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SKATERS Roll the New New Wave Into Bottom Lounge March 28

By Jessica Mlinaric in Arts & Entertainment on Mar 23, 2014 7:00PM

Credit: Shane McCauley

Fearsome foursome SKATERS will infiltrate Chicago this week delivering New York’s up-to-the-minute garage punk dispatch. The band’s recently released debut, Manhattan, is a collection of stories set to 70’s punk and new wave influences with a melodic pop glaze. The NYC transplants relay the youthful experiences of their first year in the Big Apple, where they balanced bartending gigs with more creative pursuits.

The band returns to Chicago to play Bottom Lounge Friday, March 28, after an impressive afternoon set at Lollapalooza last summer. “The band started playing live a few months before Lollapalooza, so I think we just get better and better,” drummer Noah Rubin told Chicagoist. “We have more fun every show.”

Manhattan recalls past greats like The Strokes, The Ramones, Television, and, on its dubbier moments, even The Clash. Yet while the musical scene of 70’s New York is extremely relevant, Rubin feels the record's a world away philosophically. “I feel like we have to tell the story of now, but we can use some of the attitudes and musical influence that bands created in the 70’s. We’ll always relate to certain people,” Rubin said.

SKATERS inherits Richard Hell’s aloof scorn, and applies it toward the lack of human connection in the age of communication. The group nonchalantly delivers a wry sequence of narratives centered around debauchery and self-indulgence.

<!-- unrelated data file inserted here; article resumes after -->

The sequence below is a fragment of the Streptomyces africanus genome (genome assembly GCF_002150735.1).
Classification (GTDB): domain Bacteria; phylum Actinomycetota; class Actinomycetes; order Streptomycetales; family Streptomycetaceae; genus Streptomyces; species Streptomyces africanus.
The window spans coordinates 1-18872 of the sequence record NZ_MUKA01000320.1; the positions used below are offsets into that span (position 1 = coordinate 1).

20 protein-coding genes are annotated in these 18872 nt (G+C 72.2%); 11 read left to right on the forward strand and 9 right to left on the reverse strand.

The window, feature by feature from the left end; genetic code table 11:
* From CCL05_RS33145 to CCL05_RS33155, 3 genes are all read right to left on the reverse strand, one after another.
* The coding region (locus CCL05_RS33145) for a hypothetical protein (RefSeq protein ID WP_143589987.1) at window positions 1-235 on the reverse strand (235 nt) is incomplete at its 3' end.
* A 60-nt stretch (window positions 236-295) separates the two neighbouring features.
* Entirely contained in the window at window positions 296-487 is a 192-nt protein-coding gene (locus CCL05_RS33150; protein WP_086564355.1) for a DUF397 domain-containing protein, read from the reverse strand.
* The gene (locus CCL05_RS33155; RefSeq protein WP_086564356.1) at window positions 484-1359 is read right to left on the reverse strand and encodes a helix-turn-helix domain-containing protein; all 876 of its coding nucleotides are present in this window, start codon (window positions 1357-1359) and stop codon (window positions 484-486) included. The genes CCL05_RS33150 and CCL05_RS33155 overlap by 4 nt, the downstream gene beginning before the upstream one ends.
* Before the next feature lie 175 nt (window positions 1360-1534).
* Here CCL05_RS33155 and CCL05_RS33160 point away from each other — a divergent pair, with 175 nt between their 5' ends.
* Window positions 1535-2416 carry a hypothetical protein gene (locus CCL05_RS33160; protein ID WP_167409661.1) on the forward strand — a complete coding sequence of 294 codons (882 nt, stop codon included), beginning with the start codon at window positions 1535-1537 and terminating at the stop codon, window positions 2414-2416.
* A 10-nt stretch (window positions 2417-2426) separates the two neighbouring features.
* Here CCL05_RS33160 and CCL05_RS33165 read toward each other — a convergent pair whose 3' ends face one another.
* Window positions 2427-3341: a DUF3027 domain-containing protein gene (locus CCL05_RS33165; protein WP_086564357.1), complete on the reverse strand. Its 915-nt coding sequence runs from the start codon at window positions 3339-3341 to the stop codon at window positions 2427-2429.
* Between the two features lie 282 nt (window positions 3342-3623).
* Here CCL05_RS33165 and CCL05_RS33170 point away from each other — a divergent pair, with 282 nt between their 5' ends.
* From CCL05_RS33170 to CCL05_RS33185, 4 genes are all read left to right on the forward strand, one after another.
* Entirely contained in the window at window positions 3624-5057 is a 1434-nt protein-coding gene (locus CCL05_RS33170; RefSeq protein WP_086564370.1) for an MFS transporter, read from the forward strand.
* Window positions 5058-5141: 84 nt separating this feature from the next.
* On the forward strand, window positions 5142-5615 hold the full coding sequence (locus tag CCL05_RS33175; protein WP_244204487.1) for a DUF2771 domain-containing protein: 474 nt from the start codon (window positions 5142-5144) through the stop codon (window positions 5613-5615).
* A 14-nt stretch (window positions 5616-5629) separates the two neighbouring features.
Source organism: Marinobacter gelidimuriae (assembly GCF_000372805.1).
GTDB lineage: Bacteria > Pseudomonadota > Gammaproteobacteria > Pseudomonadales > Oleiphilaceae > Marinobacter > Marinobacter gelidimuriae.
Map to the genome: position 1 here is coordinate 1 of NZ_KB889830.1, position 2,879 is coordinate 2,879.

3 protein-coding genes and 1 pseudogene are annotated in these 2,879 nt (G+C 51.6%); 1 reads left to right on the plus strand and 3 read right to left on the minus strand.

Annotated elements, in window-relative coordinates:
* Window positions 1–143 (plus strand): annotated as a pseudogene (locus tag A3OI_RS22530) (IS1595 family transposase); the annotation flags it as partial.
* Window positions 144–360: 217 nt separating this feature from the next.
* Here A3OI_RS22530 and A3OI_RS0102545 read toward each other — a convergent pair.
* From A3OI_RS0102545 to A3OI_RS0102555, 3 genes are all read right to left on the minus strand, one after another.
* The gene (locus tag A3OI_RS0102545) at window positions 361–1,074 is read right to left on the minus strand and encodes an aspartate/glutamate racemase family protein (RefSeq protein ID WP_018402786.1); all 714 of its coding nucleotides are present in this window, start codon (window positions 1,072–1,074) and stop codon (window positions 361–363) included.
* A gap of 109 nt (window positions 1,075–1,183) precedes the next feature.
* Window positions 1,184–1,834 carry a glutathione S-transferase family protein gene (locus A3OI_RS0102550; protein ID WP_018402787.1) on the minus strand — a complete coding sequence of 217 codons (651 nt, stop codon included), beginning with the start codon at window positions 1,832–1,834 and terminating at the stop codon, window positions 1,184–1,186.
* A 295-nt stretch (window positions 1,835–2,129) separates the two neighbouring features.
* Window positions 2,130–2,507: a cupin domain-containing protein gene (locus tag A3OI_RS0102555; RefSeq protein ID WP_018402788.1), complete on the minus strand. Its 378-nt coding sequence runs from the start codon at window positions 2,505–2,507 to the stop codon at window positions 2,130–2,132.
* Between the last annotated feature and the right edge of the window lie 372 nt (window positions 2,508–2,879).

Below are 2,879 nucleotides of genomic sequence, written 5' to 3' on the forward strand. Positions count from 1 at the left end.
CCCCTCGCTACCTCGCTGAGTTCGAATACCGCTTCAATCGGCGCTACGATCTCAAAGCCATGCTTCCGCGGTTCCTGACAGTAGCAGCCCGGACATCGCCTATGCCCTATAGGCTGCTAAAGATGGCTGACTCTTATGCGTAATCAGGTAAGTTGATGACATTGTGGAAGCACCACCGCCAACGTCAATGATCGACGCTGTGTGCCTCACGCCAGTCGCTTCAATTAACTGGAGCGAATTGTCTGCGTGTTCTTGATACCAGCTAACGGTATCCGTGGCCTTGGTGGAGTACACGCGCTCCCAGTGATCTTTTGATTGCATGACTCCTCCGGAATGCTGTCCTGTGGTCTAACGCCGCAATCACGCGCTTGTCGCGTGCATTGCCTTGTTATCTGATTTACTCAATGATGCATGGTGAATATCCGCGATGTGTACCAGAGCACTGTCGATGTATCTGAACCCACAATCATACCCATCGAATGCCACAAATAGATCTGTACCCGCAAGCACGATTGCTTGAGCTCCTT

“We’re at a really pivotal period in culture in general. Shit is changing so fast right now in the way that we communicate,” Rubin said. “I don’t want to get to political or philosophical but, we’re born in a world that inundates us. We’re like the most sedated generation. We only want to hear songs about getting fucked up and sleeping around. It’s reflective of the fact that our generation can’t handle anything serious.”

Punctuating this portrait of the artists are conversations from the city itself. The band sampled ambient recordings of a subway announcement, the clicking of train tracks, and the maddening cafĂ© conversation of what sounds like characters from Girls. The snippets add a layer of dialogue to the record that was inspired by sample-heavy hip hop and hardcore records of the band’s youth.

“I think we wanted our record to feel halfway between a movie and that De La Soul record De La Soul Is Dead,” said Rubin. “It adds to the energy and feel of the record and we thought that was important.”

SKATERS is comprised of seasoned musicians, so it was no surprise when they were picked up by Warner Bros. early last year. These days they have major label backing and a packed tour schedule, but the band still makes time to create and distribute their art zine YONKS. “We drink a lot of coffee and we make sure we take advantage of every minute we have.” Rubin said.

Now that their debut is released, the band continues to develop their musical connection “We’re starting to stretch out more at live shows. Soon we’ll be doing extended Phish jams and Grateful Deady vibes,” Rubin threatens.

While SKATERS present a snapshot of New York life right now, their raw delivery resonates everywhere. Their message to Chicago? “Take a chance on us. We’re a really good time show.”

Tickets are $12 in advance and $14 on the day of the show.